At Sedlescombe Church of England Primary School we are committed to providing all children with learning opportunities to engage in history. This policy sets out a framework within which teaching and non-teaching staff can work, and gives guidance on planning, teaching and assessment. It has been developed through a process of consultation with school staff and governors.
History is about real people who lived, and real events which happened in the past. History is concerned with sequence, time and chronology and is the study of evidence about the past; it gives us a sense of identity, set within our social, political, cultural and economic relationships. History fires the children’s curiosity about the past in Britain and the wider world and plays an essential part in preparing us for living and working in the contemporary world. Pupils consider how the past influences the present, what past societies were like, how these societies organised their politics, and what beliefs and cultures influenced people’s actions. As they do this, children develop a chronological framework for their knowledge of significant events and people. They see the diversity of human experience, and understand more about themselves as individuals and members of society. What they learn can influence their decisions about personal choices, attitudes and values. In history, children find evidence, weigh it up and reach their own conclusions. To do this they need to be able to research, sift through evidence, and argue for their point of view – skills that are prized in adult life.
The National Curriculum for history aims to ensure that all pupils:
- Know and understand the history of these islands as a coherent, chronological narrative, from the earliest times to the present day: how people’s lives have shaped this nation and how Britain has influenced and been influenced by the wider world;
- Know and understand significant aspects of the history of the wider world: the nature of ancient civilisations; the expansion and dissolution of empires; characteristic features of past non-European societies; achievements and follies of mankind;
- Gain and deploy a historically grounded understanding of abstract terms such as ‘empire’, ‘civilisation’, ‘parliament’ and ‘peasantry’ ;
- Understand historical concepts such as continuity and change, cause and consequence, similarity, difference and significance, and use them to make connections, draw contrasts, analyse trends, frame historically-valid questions and create their own structured accounts, including written narratives and analyses;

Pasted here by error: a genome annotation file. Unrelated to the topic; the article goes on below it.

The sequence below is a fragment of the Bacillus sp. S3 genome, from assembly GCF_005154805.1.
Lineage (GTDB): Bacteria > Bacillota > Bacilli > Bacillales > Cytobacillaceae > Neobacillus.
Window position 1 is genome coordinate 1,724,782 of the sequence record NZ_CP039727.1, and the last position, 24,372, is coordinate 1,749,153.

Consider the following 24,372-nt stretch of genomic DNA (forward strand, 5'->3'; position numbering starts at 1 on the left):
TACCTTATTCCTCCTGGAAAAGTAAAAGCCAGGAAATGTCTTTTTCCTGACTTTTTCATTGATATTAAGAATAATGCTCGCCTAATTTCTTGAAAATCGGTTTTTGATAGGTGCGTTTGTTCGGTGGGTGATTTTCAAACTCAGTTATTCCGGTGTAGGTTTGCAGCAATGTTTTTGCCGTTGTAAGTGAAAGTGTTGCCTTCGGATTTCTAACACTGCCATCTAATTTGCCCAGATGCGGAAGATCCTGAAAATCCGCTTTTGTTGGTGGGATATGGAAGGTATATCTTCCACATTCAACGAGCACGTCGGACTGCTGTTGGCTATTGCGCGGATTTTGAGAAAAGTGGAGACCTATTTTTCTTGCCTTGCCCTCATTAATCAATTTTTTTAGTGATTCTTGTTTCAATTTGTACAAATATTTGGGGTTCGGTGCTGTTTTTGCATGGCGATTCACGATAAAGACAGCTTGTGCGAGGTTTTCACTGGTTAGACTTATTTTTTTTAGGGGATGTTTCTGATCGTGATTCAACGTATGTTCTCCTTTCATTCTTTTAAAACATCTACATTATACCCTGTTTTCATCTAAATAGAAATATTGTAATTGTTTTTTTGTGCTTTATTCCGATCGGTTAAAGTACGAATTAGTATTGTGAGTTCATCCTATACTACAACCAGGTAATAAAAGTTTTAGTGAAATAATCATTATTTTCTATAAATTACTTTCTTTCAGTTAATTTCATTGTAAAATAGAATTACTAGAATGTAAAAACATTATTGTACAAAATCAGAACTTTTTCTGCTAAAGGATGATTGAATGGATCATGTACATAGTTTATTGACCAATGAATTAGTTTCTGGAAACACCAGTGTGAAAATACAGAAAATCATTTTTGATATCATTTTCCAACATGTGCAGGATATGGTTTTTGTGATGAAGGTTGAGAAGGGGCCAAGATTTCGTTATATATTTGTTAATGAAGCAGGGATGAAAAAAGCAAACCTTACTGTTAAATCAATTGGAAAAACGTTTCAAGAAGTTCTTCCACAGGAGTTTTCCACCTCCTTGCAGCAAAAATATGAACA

- Understand the methods of historical enquiry, including how evidence is used rigorously to make historical claims, and discern how and why contrasting arguments and interpretations of the past have been constructed;
- Gain historical perspective by placing their growing knowledge into different contexts, understanding the connections between local, regional, national and international history; between cultural, economic, military, political, religious and social history; and between short-term and long-term timescales.
Our Vision for History
At Sedlescombe Church of England Primary School it is our vision that History will be an inspiring, rigorous and practical subject that supports children to develop our key learning behaviours and skills for life.
History shows us that success is rarely easy! History learning at Sedlescombe primary school will challenge each individual child and support them in reaching their full potential. Activities will be interesting and challenging making our children not only want to succeed in each activity but want to develop their historical understanding as much as possible.
Throughout recent history, historians, anthropologists and archaeologists have had to show increasing creativity to conduct their work in the digital age and this will translate to an array of creative opportunities in history learning. Children will have to think creatively when trying to find out about a historical period for which we have little physical evidence and when presenting findings, will have to select the most creative and relevant way of doing so.
Curiosity is at the heart of all history learning. Through outstanding and innovative history teaching, our children will be hungry to find out even more than they learn in class and will be encouraged to complete their own research at home. As well as being curious for facts, we will encourage their curiosity surrounding ‘why’ historical events took place and offer opportunities for the children to consider what the world could be like today if certain historical events had happened differently.
Throughout their time at Sedlescombe, each child will come across a multitude of inspirational figures who have shown courage and gumption despite the odds. This will in turn inspire our children to have courage in their history learning and to research and delve into history as much as they can, no matter how hard or challenging it may appear at first.
Despite often being seen as a theoretical subject, there is an abundance of practicality in history learning and children will have opportunities to work in teams to explore primary evidence and decide and debate about what each source actually tells us. In history learning, two or more heads are always better than one so children will work in research teams, completing different roles and sharing their findings.
History as a subject actively encourages independent thought and, especially as the children move through the school, there will be a plethora of opportunities for children to challenge what they are hearing and question what they are being taught. In KS2, within certain parameters, children will have opportunities to independently select historical elements to research and will be expected to present their findings to their classmates.